Laughter, skinned knees, carrying your fussy toddler sibling the last couple of blocks.

No vandals, no chunked pumpkins, no worries, no fears.

What happened?

Memories


Pate's Honor Day

A few years ago, I had the pleasure of attending the Destroyer Escort Sailors reunion with a number of family members.

My father served on the USS Coolbaugh DE 217 from its commissioning until the end of World War II.

He was honored as we toured the USS Yorktown.

His emotions were at the forefront when we walked up and this sign was prominently posted on deck.

It was one of the few instances I ever saw him cry.

Pvt. Cole


While we were away, camping at the Dorena-Hickman Ferry last week, we met a young couple.

I did not get their first names.

The ferry had closed for the evening, the young man walked in to our camp and asked us the best way to cross the river.

Pvt. Cole is stationed at Ft. Riley KS. and had a 5 day pass to go home to ‘near Bristol, TN’ for the weekend.

We thanked him for his service, gave them an extra map of Missouri and the best directions we could.

I hope they made it.

If anyone knows them, I would like to know they made it.


This is a reminder to myself. Recently I found I have a couple of serious, long term medical conditions. I will be dealing with them the rest of my life. Adjusting my thoughts and attitude is a big part of how that ‘rest of my life’ is going to be. I want to use this little vignette as my future example.

There are two sisters in our community, a bit older than I am and they both have many health issues right now. Both have husbands and families, relatively nice homes and a lot of support. So do I.

Sister One faces her ills head on, fighting all the way, getting out to walk, spending time with people. She will greet you with a smile most days, and rarely ever mentions how she feels or what is going on physically. She nearly always asks what is going on and is enthusiastic or sympathetic or what ever fits the situation. She carries with her an aura of peace, calm and hope.

Sister Two, however, walls herself away, staying home, often not getting up from her recliner except to use the bathroom and eat. On the days she is willing to accept visitors, her only topic of conversation is her last appointment, current treatments and how she feels. And sadly, she does not want to know about anything outside her sphere of misery. This sister radiates fear, sorrow and despair.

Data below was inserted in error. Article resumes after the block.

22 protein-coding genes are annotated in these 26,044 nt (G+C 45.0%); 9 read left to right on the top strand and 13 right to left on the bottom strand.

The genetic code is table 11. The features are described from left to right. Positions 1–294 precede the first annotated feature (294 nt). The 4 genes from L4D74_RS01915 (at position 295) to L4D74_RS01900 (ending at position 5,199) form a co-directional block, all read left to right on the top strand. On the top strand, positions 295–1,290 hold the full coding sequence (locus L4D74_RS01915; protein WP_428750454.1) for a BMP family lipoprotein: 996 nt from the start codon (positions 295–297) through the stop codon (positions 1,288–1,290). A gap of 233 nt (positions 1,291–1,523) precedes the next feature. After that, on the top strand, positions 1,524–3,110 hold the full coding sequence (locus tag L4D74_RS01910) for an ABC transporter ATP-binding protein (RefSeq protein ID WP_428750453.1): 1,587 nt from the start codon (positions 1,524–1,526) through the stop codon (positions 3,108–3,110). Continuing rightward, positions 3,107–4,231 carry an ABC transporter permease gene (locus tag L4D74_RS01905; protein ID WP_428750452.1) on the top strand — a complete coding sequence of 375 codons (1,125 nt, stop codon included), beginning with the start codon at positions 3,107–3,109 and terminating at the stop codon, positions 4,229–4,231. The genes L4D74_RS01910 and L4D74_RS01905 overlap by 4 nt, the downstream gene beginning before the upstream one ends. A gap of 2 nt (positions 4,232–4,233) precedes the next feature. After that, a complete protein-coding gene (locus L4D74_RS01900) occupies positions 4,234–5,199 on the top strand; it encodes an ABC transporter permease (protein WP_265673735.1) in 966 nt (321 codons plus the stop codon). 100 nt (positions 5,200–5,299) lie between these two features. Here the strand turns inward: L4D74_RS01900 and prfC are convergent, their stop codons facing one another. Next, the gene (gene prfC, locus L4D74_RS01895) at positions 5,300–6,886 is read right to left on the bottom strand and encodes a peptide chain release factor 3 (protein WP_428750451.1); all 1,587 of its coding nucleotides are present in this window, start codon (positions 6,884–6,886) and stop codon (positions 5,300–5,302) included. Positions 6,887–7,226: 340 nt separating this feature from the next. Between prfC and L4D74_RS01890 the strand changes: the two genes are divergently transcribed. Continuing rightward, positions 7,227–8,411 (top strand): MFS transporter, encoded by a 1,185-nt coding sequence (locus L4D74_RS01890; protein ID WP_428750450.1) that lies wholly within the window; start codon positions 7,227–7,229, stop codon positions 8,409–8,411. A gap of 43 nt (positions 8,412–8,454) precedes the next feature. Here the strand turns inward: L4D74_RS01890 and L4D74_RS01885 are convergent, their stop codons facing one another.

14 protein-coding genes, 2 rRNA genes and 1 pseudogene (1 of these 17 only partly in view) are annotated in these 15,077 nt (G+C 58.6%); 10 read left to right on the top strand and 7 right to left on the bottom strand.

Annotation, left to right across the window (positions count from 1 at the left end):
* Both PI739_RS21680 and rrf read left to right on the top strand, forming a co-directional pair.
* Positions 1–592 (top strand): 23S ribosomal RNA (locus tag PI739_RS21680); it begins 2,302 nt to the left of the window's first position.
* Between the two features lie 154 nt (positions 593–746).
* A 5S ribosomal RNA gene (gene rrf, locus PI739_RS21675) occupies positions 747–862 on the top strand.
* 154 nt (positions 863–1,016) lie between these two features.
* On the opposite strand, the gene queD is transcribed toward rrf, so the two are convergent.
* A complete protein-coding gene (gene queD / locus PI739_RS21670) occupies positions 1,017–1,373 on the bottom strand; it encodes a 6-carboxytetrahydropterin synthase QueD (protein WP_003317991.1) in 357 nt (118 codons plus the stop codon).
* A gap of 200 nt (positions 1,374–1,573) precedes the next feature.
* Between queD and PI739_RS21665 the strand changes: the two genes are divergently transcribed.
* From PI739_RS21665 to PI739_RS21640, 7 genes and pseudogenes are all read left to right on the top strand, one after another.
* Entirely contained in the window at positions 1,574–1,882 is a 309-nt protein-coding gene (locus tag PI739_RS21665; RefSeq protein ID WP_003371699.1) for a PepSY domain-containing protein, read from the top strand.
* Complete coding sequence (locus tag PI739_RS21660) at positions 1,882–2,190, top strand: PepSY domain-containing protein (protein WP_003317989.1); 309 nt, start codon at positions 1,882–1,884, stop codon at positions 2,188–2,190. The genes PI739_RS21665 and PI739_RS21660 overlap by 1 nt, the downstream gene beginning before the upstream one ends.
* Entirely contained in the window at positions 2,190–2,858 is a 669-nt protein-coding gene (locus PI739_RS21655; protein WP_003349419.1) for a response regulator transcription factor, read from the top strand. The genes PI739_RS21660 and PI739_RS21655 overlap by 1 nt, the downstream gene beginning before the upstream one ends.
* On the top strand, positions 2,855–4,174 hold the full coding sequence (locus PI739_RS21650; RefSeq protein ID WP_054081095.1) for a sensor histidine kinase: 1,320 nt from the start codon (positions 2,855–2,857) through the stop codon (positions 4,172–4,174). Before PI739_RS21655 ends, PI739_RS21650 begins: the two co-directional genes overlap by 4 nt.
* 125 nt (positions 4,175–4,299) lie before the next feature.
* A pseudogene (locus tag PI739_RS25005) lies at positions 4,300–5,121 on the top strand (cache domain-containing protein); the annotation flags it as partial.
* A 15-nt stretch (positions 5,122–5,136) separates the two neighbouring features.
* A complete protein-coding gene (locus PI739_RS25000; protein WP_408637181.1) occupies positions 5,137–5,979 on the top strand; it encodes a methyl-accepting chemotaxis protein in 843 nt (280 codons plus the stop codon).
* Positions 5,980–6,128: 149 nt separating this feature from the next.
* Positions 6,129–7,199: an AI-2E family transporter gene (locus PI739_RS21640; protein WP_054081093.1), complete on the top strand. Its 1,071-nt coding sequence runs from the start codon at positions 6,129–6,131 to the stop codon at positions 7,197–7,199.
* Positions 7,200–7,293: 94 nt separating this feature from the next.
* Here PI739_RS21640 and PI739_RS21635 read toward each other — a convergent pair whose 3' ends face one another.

I know illness and events can bring a person down. and I know depression is a cruel monster. Seeing these two women, so alike in many ways and yet, facing the same battle so differently, brings this home again.

Let me always remember these ladies, and try to model my actions after Sister One.


A young mother of three I know, lamented, “I wish I could snap my fingers and a genie would come clean my house.”

I knew that feeling, during the long hot summers of my own kids growing up, even as I babysat grandkids, nieces and nephews in the more recent past.

As I look back, yes, the genie would have been nice. Maybe I could have managed time better. Who knows?

I do know, moments of wonder, drawing pictures, weed bouquets in grimy hands, blowing soap bubbles in the wind, playing with them in the sprinkler, hearing them say, “Please, read/tell us a story”, and “Can we have a tea party?”, are much more precious than spotless floors, folded laundry and a clean sink will ever be.

Housework lasts a short time, so does childhood. Housework lasts forever, children grow up and move on in the blink of an eye.

I’ll take the memories, a weed bouquet and a tea party!

Some day, dear, you will wish for these things too.